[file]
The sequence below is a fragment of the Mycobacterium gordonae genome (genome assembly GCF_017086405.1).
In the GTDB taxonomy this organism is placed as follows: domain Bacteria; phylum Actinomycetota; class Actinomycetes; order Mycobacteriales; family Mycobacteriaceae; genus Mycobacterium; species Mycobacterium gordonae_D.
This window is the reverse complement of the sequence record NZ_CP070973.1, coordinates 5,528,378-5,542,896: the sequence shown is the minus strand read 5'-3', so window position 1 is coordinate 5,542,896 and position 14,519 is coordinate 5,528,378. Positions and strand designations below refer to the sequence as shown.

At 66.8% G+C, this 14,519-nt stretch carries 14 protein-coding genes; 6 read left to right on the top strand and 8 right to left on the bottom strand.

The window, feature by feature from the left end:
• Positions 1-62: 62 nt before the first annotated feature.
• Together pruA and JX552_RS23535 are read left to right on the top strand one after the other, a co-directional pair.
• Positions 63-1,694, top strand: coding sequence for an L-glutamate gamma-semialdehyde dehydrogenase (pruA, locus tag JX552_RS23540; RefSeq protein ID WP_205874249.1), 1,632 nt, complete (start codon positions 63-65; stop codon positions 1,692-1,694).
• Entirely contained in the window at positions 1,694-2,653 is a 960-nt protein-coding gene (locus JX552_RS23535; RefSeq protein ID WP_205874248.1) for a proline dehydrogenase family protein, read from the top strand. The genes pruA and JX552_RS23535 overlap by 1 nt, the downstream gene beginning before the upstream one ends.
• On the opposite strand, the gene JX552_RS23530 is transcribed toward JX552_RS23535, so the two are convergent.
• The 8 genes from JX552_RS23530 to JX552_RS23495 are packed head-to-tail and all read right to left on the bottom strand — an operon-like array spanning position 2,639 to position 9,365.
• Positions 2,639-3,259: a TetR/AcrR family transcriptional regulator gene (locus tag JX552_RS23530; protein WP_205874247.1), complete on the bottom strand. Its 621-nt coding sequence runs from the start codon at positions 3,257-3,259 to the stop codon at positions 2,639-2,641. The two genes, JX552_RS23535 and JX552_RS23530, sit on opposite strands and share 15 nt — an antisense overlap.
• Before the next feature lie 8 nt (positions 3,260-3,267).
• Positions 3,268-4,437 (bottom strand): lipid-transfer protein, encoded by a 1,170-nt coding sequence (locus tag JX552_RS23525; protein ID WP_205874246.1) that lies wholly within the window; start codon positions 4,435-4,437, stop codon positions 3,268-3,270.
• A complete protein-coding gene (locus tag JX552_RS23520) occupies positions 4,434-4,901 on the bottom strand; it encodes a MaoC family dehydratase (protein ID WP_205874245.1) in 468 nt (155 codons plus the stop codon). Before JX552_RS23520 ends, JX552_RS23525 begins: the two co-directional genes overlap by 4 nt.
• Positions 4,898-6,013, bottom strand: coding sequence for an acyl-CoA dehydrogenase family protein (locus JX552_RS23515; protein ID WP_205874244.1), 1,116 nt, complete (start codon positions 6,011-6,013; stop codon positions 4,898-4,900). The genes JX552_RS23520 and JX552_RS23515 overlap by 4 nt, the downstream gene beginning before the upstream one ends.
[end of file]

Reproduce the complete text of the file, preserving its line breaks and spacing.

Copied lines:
The sequence below is a fragment of the Mycobacterium gordonae genome (genome assembly GCF_017086405.1).
In the GTDB taxonomy this organism is placed as follows: domain Bacteria; phylum Actinomycetota; class Actinomycetes; order Mycobacteriales; family Mycobacteriaceae; genus Mycobacterium; species Mycobacterium gordonae_D.
This window is the reverse complement of the sequence record NZ_CP070973.1, coordinates 5,528,378-5,542,896: the sequence shown is the minus strand read 5'-3', so window position 1 is coordinate 5,542,896 and position 14,519 is coordinate 5,528,378. Positions and strand designations below refer to the sequence as shown.

At 66.8% G+C, this 14,519-nt stretch carries 14 protein-coding genes; 6 read left to right on the top strand and 8 right to left on the bottom strand.

The window, feature by feature from the left end:
• Positions 1-62: 62 nt before the first annotated feature.
• Together pruA and JX552_RS23535 are read left to right on the top strand one after the other, a co-directional pair.
• Positions 63-1,694, top strand: coding sequence for an L-glutamate gamma-semialdehyde dehydrogenase (pruA, locus tag JX552_RS23540; RefSeq protein ID WP_205874249.1), 1,632 nt, complete (start codon positions 63-65; stop codon positions 1,692-1,694).
• Entirely contained in the window at positions 1,694-2,653 is a 960-nt protein-coding gene (locus JX552_RS23535; RefSeq protein ID WP_205874248.1) for a proline dehydrogenase family protein, read from the top strand. The genes pruA and JX552_RS23535 overlap by 1 nt, the downstream gene beginning before the upstream one ends.
• On the opposite strand, the gene JX552_RS23530 is transcribed toward JX552_RS23535, so the two are convergent.
• The 8 genes from JX552_RS23530 to JX552_RS23495 are packed head-to-tail and all read right to left on the bottom strand — an operon-like array spanning position 2,639 to position 9,365.
• Positions 2,639-3,259: a TetR/AcrR family transcriptional regulator gene (locus tag JX552_RS23530; protein WP_205874247.1), complete on the bottom strand. Its 621-nt coding sequence runs from the start codon at positions 3,257-3,259 to the stop codon at positions 2,639-2,641. The two genes, JX552_RS23535 and JX552_RS23530, sit on opposite strands and share 15 nt — an antisense overlap.
• Before the next feature lie 8 nt (positions 3,260-3,267).
• Positions 3,268-4,437 (bottom strand): lipid-transfer protein, encoded by a 1,170-nt coding sequence (locus tag JX552_RS23525; protein ID WP_205874246.1) that lies wholly within the window; start codon positions 4,435-4,437, stop codon positions 3,268-3,270.
• A complete protein-coding gene (locus tag JX552_RS23520) occupies positions 4,434-4,901 on the bottom strand; it encodes a MaoC family dehydratase (protein ID WP_205874245.1) in 468 nt (155 codons plus the stop codon). Before JX552_RS23520 ends, JX552_RS23525 begins: the two co-directional genes overlap by 4 nt.
• Positions 4,898-6,013, bottom strand: coding sequence for an acyl-CoA dehydrogenase family protein (locus JX552_RS23515; protein ID WP_205874244.1), 1,116 nt, complete (start codon positions 6,011-6,013; stop codon positions 4,898-4,900). The genes JX552_RS23520 and JX552_RS23515 overlap by 4 nt, the downstream gene beginning before the upstream one ends.